Finally, the virtual class system will be a tool for class, port state control and (potentially) private parties to assess the state of the ship’s systems, including management, to link actual performance with relevant rules and legislation. This system will be further integrated with the virtual ship and port systems to provide the following services:
• Identify the KPIs and measurements that are linked to selected regulations or specific (safety or security) objectives and who is responsible for collection and quality control.
• Collect available data for a specific ship for these objectives and rules. The data will be collated into a scorecard that will also include reliability measures to highlight the relevance of the scorecard.
By integrating information that is already collected by Shipping KPIs, the Oil Companies International Marine Forum and other organisations that are willing to provide such data on the ship owner or manager’s behalf, this system will provide an innovative and efficient approach to documenting good quality management procedures, resulting in higher quality technical and operational systems. This in turn could make enforcement more efficient and reduce interruptions for ships when complying with regulations and other voluntary reporting.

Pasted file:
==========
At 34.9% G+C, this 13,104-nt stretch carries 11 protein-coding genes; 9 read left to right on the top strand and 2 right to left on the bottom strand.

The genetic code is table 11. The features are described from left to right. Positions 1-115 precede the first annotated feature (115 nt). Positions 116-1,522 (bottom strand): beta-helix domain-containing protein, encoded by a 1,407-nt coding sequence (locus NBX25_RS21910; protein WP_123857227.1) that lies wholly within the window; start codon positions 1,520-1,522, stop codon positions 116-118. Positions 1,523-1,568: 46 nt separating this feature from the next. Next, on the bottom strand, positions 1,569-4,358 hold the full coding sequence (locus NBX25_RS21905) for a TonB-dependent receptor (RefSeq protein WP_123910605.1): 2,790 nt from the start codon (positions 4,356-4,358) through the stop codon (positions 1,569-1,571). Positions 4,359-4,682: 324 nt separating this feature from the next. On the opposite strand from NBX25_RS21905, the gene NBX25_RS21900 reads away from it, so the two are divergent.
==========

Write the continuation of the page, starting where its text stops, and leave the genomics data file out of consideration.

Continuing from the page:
studied physics at the University of Bonn, Germany. He received his PhD in Applied Mathematics from Kings College London in 2007. Since joining BMT Group’s R&D team in 2010, he has been working on several European research projects on ship safety, robotics and supply chain security.
e: [email protected]